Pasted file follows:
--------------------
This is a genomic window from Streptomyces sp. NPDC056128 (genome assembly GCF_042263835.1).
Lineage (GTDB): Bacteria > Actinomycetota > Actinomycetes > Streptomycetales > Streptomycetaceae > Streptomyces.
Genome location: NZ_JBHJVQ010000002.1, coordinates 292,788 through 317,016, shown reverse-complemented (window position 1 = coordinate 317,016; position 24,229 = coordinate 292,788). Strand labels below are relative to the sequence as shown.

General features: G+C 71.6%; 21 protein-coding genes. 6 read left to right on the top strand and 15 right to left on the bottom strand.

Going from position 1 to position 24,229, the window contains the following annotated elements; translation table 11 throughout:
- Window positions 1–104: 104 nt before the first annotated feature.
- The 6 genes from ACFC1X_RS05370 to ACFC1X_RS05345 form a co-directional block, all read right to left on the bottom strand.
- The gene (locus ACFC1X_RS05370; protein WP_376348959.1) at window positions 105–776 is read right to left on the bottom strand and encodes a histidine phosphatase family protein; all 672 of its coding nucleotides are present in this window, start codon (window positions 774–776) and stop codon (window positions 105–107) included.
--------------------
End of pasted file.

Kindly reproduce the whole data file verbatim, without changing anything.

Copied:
This is a genomic window from Streptomyces sp. NPDC056128 (genome assembly GCF_042263835.1).
Lineage (GTDB): Bacteria > Actinomycetota > Actinomycetes > Streptomycetales > Streptomycetaceae > Streptomyces.
Genome location: NZ_JBHJVQ010000002.1, coordinates 292,788 through 317,016, shown reverse-complemented (window position 1 = coordinate 317,016; position 24,229 = coordinate 292,788). Strand labels below are relative to the sequence as shown.

General features: G+C 71.6%; 21 protein-coding genes. 6 read left to right on the top strand and 15 right to left on the bottom strand.

Going from position 1 to position 24,229, the window contains the following annotated elements; translation table 11 throughout:
- Window positions 1–104: 104 nt before the first annotated feature.
- The 6 genes from ACFC1X_RS05370 to ACFC1X_RS05345 form a co-directional block, all read right to left on the bottom strand.
- The gene (locus ACFC1X_RS05370; protein WP_376348959.1) at window positions 105–776 is read right to left on the bottom strand and encodes a histidine phosphatase family protein; all 672 of its coding nucleotides are present in this window, start codon (window positions 774–776) and stop codon (window positions 105–107) included.